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Quantum Optomechanics with a levitating nanoparticle

Periodic Reporting for period 4 - QnanoMECA (Quantum Optomechanics with a levitating nanoparticle)

Reporting period: 2020-06-01 to 2020-09-30

Nano-mechanical resonators have gained great interest owing to their potential to push the current limits of experimental quantum physics and contribute to our further understanding of quantum effects with objects of increasing complexity. Despite recent advances in the design and fabrication of mechanical resonators, their performance has so far been limited by coupling to the environment through physical contact to a support. This limitation is foreseen to become a bottleneck in the field which might hinder reaching the targeted physical regimes. A very attractive alternative to conventional mechanical resonators is based on levitated nano-objects in vacuum. In particular, a nanoparticle trapped in the focus of a laser beam in vacuum is mechanically isolated from its environment and hence does not suffer from clamping losses. Original experiments have confirmed the unique capabilities of this configuration and demonstrated the sharpest mechanical resonances ever observed at room temperature. QnanoMECA capitalized on the unique capability of levitated nanoparticles to advance the field of optomechanics well beyond the current state-of-the-art. The project primarily aimed at bringing the particle in the quantum regime where its motion is reduced to its fundamental limit. The second main objective was to explore new regimes of optomechanics based on the latest advances of nano-optics. Finally, we aimed at extending levitation to more complex nanoparticles whose intrinsic properties could allow further control of the optomechanical properties.
The first main part of our work focused on achieving an extreme isolation of the levitated nanoparticle to a level where its motion is governed by quantum mechanics. This was achieved by coupling an optically trapped particle to a very stable optical cavity formed by two facing mirrors. Under specific conditions, the cavity has the ability to convert mechanical energy into light and hence reduce the particle motion. This approach enabled us to stabilize the nanoparticle to its fundamental limit, known as the mechanical quantum regime.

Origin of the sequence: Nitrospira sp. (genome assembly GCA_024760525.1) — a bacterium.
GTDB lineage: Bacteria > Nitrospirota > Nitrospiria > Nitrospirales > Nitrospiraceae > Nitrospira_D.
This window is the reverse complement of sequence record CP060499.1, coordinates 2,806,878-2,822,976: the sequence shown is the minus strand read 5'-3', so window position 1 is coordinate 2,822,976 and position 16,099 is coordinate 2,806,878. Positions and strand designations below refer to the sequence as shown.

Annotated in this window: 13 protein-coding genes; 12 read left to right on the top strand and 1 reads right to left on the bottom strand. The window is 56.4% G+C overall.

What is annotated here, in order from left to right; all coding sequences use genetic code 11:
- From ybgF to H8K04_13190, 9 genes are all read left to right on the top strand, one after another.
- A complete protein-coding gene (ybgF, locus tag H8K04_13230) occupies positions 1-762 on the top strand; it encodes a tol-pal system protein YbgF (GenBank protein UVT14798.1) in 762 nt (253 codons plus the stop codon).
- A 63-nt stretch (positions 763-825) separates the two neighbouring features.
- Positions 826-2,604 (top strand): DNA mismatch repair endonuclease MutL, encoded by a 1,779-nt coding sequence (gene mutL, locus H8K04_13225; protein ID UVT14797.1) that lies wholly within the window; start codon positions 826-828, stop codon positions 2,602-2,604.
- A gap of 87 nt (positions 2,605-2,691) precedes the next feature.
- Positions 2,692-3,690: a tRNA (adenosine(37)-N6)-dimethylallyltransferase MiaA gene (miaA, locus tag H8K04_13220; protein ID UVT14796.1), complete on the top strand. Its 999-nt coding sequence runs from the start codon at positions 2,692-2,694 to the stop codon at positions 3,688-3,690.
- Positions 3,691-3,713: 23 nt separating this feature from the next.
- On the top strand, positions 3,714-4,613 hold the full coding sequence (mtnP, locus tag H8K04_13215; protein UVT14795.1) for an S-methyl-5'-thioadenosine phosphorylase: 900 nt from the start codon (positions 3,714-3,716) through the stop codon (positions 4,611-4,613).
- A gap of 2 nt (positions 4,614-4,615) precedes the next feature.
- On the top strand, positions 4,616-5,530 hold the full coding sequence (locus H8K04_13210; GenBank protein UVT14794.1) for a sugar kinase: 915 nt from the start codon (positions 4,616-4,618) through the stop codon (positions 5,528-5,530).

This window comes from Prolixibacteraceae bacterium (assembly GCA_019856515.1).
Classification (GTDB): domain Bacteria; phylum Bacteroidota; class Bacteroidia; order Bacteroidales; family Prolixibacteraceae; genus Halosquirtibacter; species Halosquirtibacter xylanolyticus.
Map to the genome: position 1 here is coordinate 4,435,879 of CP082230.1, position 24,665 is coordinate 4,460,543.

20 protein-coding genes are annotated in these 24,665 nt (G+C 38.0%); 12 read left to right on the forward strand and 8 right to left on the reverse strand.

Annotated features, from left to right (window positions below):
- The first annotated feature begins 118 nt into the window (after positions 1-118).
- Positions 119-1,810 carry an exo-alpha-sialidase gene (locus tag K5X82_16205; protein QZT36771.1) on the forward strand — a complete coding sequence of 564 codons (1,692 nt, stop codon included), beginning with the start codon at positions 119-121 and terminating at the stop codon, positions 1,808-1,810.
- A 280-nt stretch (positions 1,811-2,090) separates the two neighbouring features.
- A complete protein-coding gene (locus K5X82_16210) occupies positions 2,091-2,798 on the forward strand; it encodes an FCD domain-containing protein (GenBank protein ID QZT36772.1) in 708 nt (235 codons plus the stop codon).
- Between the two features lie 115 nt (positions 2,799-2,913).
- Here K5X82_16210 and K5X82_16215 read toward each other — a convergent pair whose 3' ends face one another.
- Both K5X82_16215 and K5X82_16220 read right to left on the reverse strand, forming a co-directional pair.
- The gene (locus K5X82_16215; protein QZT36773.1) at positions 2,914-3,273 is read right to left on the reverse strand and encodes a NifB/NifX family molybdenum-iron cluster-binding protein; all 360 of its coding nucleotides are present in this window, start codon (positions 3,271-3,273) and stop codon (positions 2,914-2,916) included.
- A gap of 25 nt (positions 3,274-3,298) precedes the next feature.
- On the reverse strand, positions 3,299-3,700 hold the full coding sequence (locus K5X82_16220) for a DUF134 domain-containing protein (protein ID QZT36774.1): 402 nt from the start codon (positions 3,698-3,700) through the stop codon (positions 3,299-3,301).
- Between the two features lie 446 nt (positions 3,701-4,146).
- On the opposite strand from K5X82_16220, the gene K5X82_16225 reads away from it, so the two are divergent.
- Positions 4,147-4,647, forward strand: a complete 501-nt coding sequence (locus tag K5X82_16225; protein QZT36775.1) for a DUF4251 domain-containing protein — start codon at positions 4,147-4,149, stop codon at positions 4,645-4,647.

A second aspect of our work related to exploring how the concept of levitation optomechanics could benefit from a more efficient interaction of the levitated particle with light, enabled by the latest advances in nano-optics. Through nano-structuring of optical materials nano-optics enables to concentrate light well-beyond what is allowed by conventional optics using lenses and mirrors. By exploiting the enhanced light matter-interaction resulting from the coupling of the levitated particle to a nano-optical cavity, we were able to reach unprecedented optomechanical regimes foreseen to benefit, for instance, the development of ultra-sensitive inertial sensors.
Last but not least, the third part of our work focused on extending levitation optomechanics to nanoparticles hosting quantum emitters. The properties of the latter indeed offer, through the use of a specific light, further control over the particle motion. To this aim, we successfully developed a novel hybrid levitation platform, combining optical and electric forces, which paves the way to the future generation of optomechanical experiments.
QnanoMECA has been overall very successful by meeting all original objectives. The scientific outcome has led to more than ten publications in prestigious scientific journals (three additional manuscripts have been already submitted and two other ones are in preparation) and multiple invited talks in international conferences.
On the one hand, QnanoMECA advanced the field of optomechanics by developing new levitation schemes that address the limitations of prior configurations and enable a further control over the levitated object dynamics. On the other hand, our work also contributed to gain fundamental understanding of levitated optomechanical systems and allowed accessing new physical regimes that were not accessible so far.